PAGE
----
33. Too Darn Hot (Mel Torme)
We have little doubt that if the remarkable Cole Porter were alive today this one would have been titled Too Damn Hot.
34. Stranger on the Shore (Mr. Acker Bilk)
A haunting melody that captures as few others ever have the inverse of summer love; summer solitude.
35. San Francisco Girls (Return of the Native)
A long forgotten, somewhat trippy tribute to Haight-Ashbury and the Summer of Love by a bunch of guys hailing from, of all places, East Texas.
36. Lazy Day (Spanky and Our Gang)
A band whose insidiously catchy pop melodies no self-respecting rock n’ roller would admit to liking – but somehow always secretly did.
37. Summer Nights (John Travolta and Olivia Newton-John)
Much like Lucas discovered with American Grafitti or Herman Raucher did with Summer of ‘42, nostalgia is at its most potent when married to one’s memories of summer, especially those summer nights.
38. Vacation (Connie Francis)
Exhibit A as to why as an ever-expanding segment of the marketplace, by 1964 America’s record-buying and transistor-toting teenagers had grown ripe, if not downright desperate, for Beatlemania.
39. California (Beach Boys)
The boys have recorded more famous, and even iconic, summer songs than this under-appreciated Al Jardine composition off their Holland album; we’re just not sure they’ve ever recorded a better one.
40. Summer (War)
A naively innocent and incredibly laid-back summer gem; one that flits about with a delicious, slightly spicy barrio vibe.
41. Walking in the Sand (Shangri Las)
No list of great summer songs would be complete without this amazing little Shadow Morton opus, complete with its echoed vocals and slightly foreboding seagull effects.
42. Theme from A Summer Place (Percy Faith)
We still contend that of all the brilliant aspects of Godfather II, the casting of Troy Donohue as Connie’s lazy, spineless, gold-digging boyfriend was among the most inspired.
43. A Summer Song (Chad and Jeremy)
To think that some parents used to hear songs like this and dismiss them as long-haired noise.
44. Dancin’ in the Street (Martha and the Vandellas)
Forget (I Heard it) Though the Grapevine, Stop in the Name of Love, or even My Girl; this bugle call to the army of kids all across America may just have been the defining moment in Motown history.
45. Wonderful Summer (Robin Ward)
We can’t put our finger on it, but the girl-next-door quality of Ward’s voice somehow embodies the combination of innocence and limited shelf life that remains essential to any great summer romance.
46. Summer Wind (Frank Sinatra)
A Johnny Mercer classic that with each passing year manages to gain both stature and standing among even the most hardcore Sinatra aficionados.
47. So Much in Love (The Tymes)
A cappella doo wop soul music, summer style – with some mood-establishing sound effects thrown in for good measure.
48. Summertime Blues (Eddie Cochran)
The Who’s live version from Leeds may have rocked harder, but it still has to take a back seat to Cochran’s blistering original, a rockabilly paean to raging hormones, parental autocracy and, above all, smoldering teenage frustration.
49. Grazing in the Grass (Friends of Distinction)
One would have to look long and hard to find a more potent example of how lyrics and an arrangement can be layered upon a well-known and established instrumental to create an entirely new and different listening experience.
50. Vacation (Go-Go’s)
If any group adopted the Beach Boys mantle by taking SoCal’s youth culture and making it accessible, relatable and desirable to kids across the country, it just might have been these five girls whose light, bouncy and infectious sound became, at least for many of the MTV Generation, the sound of summer.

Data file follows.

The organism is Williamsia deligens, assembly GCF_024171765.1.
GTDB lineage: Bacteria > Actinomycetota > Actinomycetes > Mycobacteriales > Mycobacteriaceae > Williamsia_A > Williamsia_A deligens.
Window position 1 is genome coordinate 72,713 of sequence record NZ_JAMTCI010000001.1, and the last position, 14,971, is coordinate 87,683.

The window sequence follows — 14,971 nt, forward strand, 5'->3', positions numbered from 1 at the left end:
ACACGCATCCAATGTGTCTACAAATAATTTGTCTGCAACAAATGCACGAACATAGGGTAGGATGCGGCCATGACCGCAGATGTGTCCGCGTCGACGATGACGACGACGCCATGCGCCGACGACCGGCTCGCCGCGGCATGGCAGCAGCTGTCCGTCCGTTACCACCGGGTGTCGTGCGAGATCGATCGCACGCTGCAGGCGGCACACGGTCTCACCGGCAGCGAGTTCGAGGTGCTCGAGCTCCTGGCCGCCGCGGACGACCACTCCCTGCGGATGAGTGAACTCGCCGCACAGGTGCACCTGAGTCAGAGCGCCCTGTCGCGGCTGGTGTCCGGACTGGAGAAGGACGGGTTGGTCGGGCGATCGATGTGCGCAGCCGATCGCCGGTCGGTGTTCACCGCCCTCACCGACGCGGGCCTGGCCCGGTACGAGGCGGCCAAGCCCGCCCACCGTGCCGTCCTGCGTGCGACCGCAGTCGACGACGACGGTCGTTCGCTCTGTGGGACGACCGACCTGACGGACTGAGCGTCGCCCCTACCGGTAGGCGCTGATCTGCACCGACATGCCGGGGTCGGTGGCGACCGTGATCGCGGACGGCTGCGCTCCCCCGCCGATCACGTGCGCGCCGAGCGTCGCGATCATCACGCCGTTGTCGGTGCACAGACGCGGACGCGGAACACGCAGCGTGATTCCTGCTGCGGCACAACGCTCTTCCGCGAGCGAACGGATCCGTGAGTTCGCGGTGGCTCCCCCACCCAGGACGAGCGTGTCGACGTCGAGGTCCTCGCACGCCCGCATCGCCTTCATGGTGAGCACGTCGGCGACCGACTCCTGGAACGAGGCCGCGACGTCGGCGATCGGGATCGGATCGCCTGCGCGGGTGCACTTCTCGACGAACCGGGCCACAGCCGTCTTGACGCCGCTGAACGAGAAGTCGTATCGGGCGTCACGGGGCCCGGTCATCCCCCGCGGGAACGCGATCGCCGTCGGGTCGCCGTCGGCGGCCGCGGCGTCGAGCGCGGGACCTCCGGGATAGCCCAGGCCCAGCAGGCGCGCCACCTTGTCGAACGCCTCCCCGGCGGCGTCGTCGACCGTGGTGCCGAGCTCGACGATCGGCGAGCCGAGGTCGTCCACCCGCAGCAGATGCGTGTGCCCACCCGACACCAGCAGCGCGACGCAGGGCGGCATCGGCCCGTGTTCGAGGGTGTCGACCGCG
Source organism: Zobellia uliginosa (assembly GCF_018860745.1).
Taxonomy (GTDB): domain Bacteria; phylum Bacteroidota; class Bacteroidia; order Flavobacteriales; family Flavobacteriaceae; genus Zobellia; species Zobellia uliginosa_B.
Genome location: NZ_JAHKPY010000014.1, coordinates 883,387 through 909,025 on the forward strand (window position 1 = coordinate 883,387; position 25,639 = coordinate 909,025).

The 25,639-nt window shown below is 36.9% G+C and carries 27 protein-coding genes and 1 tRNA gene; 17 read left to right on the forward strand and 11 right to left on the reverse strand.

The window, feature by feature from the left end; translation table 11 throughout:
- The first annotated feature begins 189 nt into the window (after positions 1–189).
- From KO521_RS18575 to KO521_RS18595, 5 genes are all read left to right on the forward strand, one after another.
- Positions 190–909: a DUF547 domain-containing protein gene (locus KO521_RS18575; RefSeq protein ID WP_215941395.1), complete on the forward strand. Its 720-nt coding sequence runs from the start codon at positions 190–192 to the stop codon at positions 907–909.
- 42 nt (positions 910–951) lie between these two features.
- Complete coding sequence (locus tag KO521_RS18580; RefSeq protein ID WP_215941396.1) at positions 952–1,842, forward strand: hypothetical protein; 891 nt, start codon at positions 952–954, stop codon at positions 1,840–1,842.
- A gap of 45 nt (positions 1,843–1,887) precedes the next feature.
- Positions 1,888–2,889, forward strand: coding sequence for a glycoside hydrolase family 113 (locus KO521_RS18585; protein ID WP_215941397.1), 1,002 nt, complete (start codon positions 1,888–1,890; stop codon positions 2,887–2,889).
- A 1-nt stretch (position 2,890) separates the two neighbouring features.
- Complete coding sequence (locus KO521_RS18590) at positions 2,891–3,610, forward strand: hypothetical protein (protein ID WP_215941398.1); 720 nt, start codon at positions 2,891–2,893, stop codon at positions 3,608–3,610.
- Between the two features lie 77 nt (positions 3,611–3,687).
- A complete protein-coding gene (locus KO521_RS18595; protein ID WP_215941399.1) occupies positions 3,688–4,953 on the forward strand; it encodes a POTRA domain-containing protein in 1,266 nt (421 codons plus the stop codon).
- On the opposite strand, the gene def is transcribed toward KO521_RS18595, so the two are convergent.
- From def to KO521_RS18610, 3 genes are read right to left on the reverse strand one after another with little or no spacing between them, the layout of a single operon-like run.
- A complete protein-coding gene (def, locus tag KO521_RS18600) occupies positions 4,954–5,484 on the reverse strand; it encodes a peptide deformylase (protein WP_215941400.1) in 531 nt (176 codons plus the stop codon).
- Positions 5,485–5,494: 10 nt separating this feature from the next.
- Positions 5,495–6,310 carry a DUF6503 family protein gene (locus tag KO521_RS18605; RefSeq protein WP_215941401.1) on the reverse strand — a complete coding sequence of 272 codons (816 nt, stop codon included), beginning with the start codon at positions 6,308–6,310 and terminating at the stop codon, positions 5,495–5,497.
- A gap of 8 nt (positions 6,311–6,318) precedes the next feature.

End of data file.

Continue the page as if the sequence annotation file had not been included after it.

51. Sunny Afternoon (Kinks)
We suppose it’s always nice to have Ray Davies around just to remind us that subversive humor and bitter irony don’t necessarily have to take summers off.
52. Summertime (DJ Jazzy Jeff and the Fresh Prince)
The biggest hit ever for rapper Will Smith and his DJ buddy from Philly who some two decades ago were almost single-handedly responsible for lifting hip-hop out of the ghetto, cleaning it up, and earning it the soccer mom seal of approval all across America.
53. Summer Sun (Jamestown Massacre)
The Seventies: never was so much ear candy given so much air time to such little consequence.
* Not available on Spotify
54. Summer Samba (Walter Wanderly)
One of the most ubiquitous yet anonymous melodies of all time; elevator music on summer vacation.
55. Warmth of the Sun (Beach Boys)
A summer anthem written by a troubled genius on the night of November 22, 1963, when on the road and all alone in his hotel room, Brian Wilson sought to make sense of the sudden and shocking manner by which his president was taken from him.
56. Cool Runnings (Bunny Wailer)
What would any list of summer songs be without at least one infectious example of ganja-toking, sun-splashed Reggae?
* Not available on Spotify
57. An Occasional Man (Jeri Southern)
Two decades before women declared themselves liberated, this forgotten little gem took traditional sexual roles, placed them on a secluded tropical island, and flat-out shredded them to pieces.
58. Walkin’ on Sunshine (Katrina and the Waves)
As light as cotton candy, as fun as an amusement park, and as addictive as crack.
59. Summer Rain (Johnny Rivers)
Wonderful little song that oozed sincerity, but honesty compels us to report that Sgt. Peppers was never issued as a single and, therefore, never on a jukebox.
60. Suddenly Last Summer (Motels)
The group’s Only the Lonely dusted off and re-packaged as a summer re-run.
61. Wipeout (Safaris)
What Smoke on the Water is to fledgling guitarists, this one is to all would-be drummers.
62. Summertime (Ella Fitzgerald and Louis Armstrong)
We’re not sure there’s a definitive version of Gershwin’s timeless mood piece from Porgy and Bess, but this satin and sandpaper rendering comes pretty damn close.
63. This Summer (Squeeze)
A terrific little pop tune by a band that made a career of turning out terrific little pop tunes.
* Not available on Spotify.
64. Lonely Surfer (Jack Nitzsche)
A pipeline marriage of teenage melancholy and classic surf guitar.
65. Heat Wave (Martha and the Vandellas)
One of the most on-point and under-appreciated lines in all of pop music: Could this be the devil in me, or is this the way love’s supposed to be?
66. Walk Don’t Run (Ventures)
Bob Bogle, one of this group’s co-founders, is, arguably, one of the most influential yet anonymous guitarists in the history of rock and roll.
67. Son of a Son of a Sailor (Jimmy Buffett)
We suppose Buffett’s always had at least one eye on the cash till, but at this point in his career at least he had the decency to not be so patently obvious about it.